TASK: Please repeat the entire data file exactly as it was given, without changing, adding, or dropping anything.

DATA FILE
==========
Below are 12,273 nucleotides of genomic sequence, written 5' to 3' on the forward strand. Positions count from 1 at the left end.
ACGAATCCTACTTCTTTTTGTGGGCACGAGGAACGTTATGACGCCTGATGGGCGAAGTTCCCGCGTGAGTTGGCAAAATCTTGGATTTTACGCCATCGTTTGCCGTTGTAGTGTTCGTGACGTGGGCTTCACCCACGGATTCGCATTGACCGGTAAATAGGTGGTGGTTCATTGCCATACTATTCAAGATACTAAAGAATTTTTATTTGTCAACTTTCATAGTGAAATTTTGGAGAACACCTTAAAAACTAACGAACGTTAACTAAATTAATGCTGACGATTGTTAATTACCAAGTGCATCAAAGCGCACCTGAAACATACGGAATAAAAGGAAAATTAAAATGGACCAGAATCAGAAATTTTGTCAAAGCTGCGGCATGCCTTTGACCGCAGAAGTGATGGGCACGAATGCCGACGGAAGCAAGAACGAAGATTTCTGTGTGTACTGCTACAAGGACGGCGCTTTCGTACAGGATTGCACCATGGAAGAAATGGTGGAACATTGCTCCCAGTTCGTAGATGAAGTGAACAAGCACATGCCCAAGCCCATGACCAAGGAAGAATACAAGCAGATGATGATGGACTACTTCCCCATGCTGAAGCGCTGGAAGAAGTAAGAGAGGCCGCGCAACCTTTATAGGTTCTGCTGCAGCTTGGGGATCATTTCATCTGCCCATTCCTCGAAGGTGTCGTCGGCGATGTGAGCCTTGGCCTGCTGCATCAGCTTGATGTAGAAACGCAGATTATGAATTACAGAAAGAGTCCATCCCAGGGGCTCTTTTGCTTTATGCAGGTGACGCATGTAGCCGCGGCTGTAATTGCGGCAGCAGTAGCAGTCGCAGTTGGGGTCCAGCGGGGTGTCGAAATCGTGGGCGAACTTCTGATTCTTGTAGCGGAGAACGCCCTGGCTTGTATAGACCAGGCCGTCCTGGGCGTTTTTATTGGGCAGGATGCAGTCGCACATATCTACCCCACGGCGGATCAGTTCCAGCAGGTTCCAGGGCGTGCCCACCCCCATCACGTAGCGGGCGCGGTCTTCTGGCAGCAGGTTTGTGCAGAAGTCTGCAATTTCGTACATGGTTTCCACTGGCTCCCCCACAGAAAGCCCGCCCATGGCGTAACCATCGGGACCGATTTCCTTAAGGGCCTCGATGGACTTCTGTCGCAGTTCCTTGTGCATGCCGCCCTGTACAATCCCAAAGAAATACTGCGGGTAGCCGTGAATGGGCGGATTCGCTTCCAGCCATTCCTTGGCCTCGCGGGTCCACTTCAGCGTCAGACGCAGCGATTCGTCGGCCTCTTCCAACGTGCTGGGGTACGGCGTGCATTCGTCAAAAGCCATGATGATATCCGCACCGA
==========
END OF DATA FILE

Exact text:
Below are 12,273 nucleotides of genomic sequence, written 5' to 3' on the forward strand. Positions count from 1 at the left end.
ACGAATCCTACTTCTTTTTGTGGGCACGAGGAACGTTATGACGCCTGATGGGCGAAGTTCCCGCGTGAGTTGGCAAAATCTTGGATTTTACGCCATCGTTTGCCGTTGTAGTGTTCGTGACGTGGGCTTCACCCACGGATTCGCATTGACCGGTAAATAGGTGGTGGTTCATTGCCATACTATTCAAGATACTAAAGAATTTTTATTTGTCAACTTTCATAGTGAAATTTTGGAGAACACCTTAAAAACTAACGAACGTTAACTAAATTAATGCTGACGATTGTTAATTACCAAGTGCATCAAAGCGCACCTGAAACATACGGAATAAAAGGAAAATTAAAATGGACCAGAATCAGAAATTTTGTCAAAGCTGCGGCATGCCTTTGACCGCAGAAGTGATGGGCACGAATGCCGACGGAAGCAAGAACGAAGATTTCTGTGTGTACTGCTACAAGGACGGCGCTTTCGTACAGGATTGCACCATGGAAGAAATGGTGGAACATTGCTCCCAGTTCGTAGATGAAGTGAACAAGCACATGCCCAAGCCCATGACCAAGGAAGAATACAAGCAGATGATGATGGACTACTTCCCCATGCTGAAGCGCTGGAAGAAGTAAGAGAGGCCGCGCAACCTTTATAGGTTCTGCTGCAGCTTGGGGATCATTTCATCTGCCCATTCCTCGAAGGTGTCGTCGGCGATGTGAGCCTTGGCCTGCTGCATCAGCTTGATGTAGAAACGCAGATTATGAATTACAGAAAGAGTCCATCCCAGGGGCTCTTTTGCTTTATGCAGGTGACGCATGTAGCCGCGGCTGTAATTGCGGCAGCAGTAGCAGTCGCAGTTGGGGTCCAGCGGGGTGTCGAAATCGTGGGCGAACTTCTGATTCTTGTAGCGGAGAACGCCCTGGCTTGTATAGACCAGGCCGTCCTGGGCGTTTTTATTGGGCAGGATGCAGTCGCACATATCTACCCCACGGCGGATCAGTTCCAGCAGGTTCCAGGGCGTGCCCACCCCCATCACGTAGCGGGCGCGGTCTTCTGGCAGCAGGTTTGTGCAGAAGTCTGCAATTTCGTACATGGTTTCCACTGGCTCCCCCACAGAAAGCCCGCCCATGGCGTAACCATCGGGACCGATTTCCTTAAGGGCCTCGATGGACTTCTGTCGCAGTTCCTTGTGCATGCCGCCCTGTACAATCCCAAAGAAATACTGCGGGTAGCCGTGAATGGGCGGATTCGCTTCCAGCCATTCCTTGGCCTCGCGGGTCCACTTCAGCGTCAGACGCAGCGATTCGTCGGCCTCTTCCAACGTGCTGGGGTACGGCGTGCATTCGTCAAAAGCCATGATGATATCCGCACCGA